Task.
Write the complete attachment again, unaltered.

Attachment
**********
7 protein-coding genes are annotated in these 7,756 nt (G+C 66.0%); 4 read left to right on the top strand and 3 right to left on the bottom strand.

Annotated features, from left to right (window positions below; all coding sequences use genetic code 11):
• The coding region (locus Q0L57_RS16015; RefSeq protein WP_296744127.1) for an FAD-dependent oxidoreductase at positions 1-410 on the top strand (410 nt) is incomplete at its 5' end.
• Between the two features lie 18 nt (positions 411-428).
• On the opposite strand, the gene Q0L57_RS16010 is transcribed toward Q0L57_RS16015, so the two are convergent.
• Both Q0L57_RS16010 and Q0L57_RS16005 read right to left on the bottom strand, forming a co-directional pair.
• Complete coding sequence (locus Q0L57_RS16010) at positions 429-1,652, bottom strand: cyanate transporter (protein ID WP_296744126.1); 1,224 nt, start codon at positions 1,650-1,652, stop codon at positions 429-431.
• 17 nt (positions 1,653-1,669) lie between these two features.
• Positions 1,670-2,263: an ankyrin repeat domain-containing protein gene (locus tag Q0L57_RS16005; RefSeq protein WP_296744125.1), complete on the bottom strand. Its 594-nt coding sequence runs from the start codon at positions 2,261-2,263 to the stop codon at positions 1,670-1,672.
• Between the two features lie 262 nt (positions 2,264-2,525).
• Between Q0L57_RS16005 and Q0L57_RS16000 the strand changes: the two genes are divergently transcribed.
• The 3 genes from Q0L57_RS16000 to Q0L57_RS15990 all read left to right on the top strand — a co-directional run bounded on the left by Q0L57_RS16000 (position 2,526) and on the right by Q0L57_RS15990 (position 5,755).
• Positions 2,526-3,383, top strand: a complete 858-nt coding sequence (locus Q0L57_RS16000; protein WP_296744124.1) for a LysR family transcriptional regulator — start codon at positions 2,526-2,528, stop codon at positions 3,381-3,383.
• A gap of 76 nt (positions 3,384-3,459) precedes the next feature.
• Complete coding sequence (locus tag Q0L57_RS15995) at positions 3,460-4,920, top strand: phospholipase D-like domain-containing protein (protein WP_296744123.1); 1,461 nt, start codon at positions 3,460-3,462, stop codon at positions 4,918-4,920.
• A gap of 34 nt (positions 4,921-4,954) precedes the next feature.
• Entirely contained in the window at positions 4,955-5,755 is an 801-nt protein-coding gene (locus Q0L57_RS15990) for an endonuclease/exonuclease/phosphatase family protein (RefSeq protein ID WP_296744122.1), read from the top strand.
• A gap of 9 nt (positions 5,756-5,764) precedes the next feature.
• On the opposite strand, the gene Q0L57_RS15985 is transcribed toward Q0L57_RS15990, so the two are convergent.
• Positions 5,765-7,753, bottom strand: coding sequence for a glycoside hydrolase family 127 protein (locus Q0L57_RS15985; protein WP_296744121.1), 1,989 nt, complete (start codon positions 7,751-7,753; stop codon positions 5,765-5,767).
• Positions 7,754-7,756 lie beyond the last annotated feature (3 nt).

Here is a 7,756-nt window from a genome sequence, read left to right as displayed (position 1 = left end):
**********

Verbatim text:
7 protein-coding genes are annotated in these 7,756 nt (G+C 66.0%); 4 read left to right on the top strand and 3 right to left on the bottom strand.

Annotated features, from left to right (window positions below; all coding sequences use genetic code 11):
• The coding region (locus Q0L57_RS16015; RefSeq protein WP_296744127.1) for an FAD-dependent oxidoreductase at positions 1-410 on the top strand (410 nt) is incomplete at its 5' end.
• Between the two features lie 18 nt (positions 411-428).
• On the opposite strand, the gene Q0L57_RS16010 is transcribed toward Q0L57_RS16015, so the two are convergent.
• Both Q0L57_RS16010 and Q0L57_RS16005 read right to left on the bottom strand, forming a co-directional pair.
• Complete coding sequence (locus Q0L57_RS16010) at positions 429-1,652, bottom strand: cyanate transporter (protein ID WP_296744126.1); 1,224 nt, start codon at positions 1,650-1,652, stop codon at positions 429-431.
• 17 nt (positions 1,653-1,669) lie between these two features.
• Positions 1,670-2,263: an ankyrin repeat domain-containing protein gene (locus tag Q0L57_RS16005; RefSeq protein WP_296744125.1), complete on the bottom strand. Its 594-nt coding sequence runs from the start codon at positions 2,261-2,263 to the stop codon at positions 1,670-1,672.
• Between the two features lie 262 nt (positions 2,264-2,525).
• Between Q0L57_RS16005 and Q0L57_RS16000 the strand changes: the two genes are divergently transcribed.
• The 3 genes from Q0L57_RS16000 to Q0L57_RS15990 all read left to right on the top strand — a co-directional run bounded on the left by Q0L57_RS16000 (position 2,526) and on the right by Q0L57_RS15990 (position 5,755).
• Positions 2,526-3,383, top strand: a complete 858-nt coding sequence (locus Q0L57_RS16000; protein WP_296744124.1) for a LysR family transcriptional regulator — start codon at positions 2,526-2,528, stop codon at positions 3,381-3,383.
• A gap of 76 nt (positions 3,384-3,459) precedes the next feature.
• Complete coding sequence (locus tag Q0L57_RS15995) at positions 3,460-4,920, top strand: phospholipase D-like domain-containing protein (protein WP_296744123.1); 1,461 nt, start codon at positions 3,460-3,462, stop codon at positions 4,918-4,920.
• A gap of 34 nt (positions 4,921-4,954) precedes the next feature.
• Entirely contained in the window at positions 4,955-5,755 is an 801-nt protein-coding gene (locus Q0L57_RS15990) for an endonuclease/exonuclease/phosphatase family protein (RefSeq protein ID WP_296744122.1), read from the top strand.
• A gap of 9 nt (positions 5,756-5,764) precedes the next feature.
• On the opposite strand, the gene Q0L57_RS15985 is transcribed toward Q0L57_RS15990, so the two are convergent.
• Positions 5,765-7,753, bottom strand: coding sequence for a glycoside hydrolase family 127 protein (locus Q0L57_RS15985; protein WP_296744121.1), 1,989 nt, complete (start codon positions 7,751-7,753; stop codon positions 5,765-5,767).
• Positions 7,754-7,756 lie beyond the last annotated feature (3 nt).

Here is a 7,756-nt window from a genome sequence, read left to right as displayed (position 1 = left end):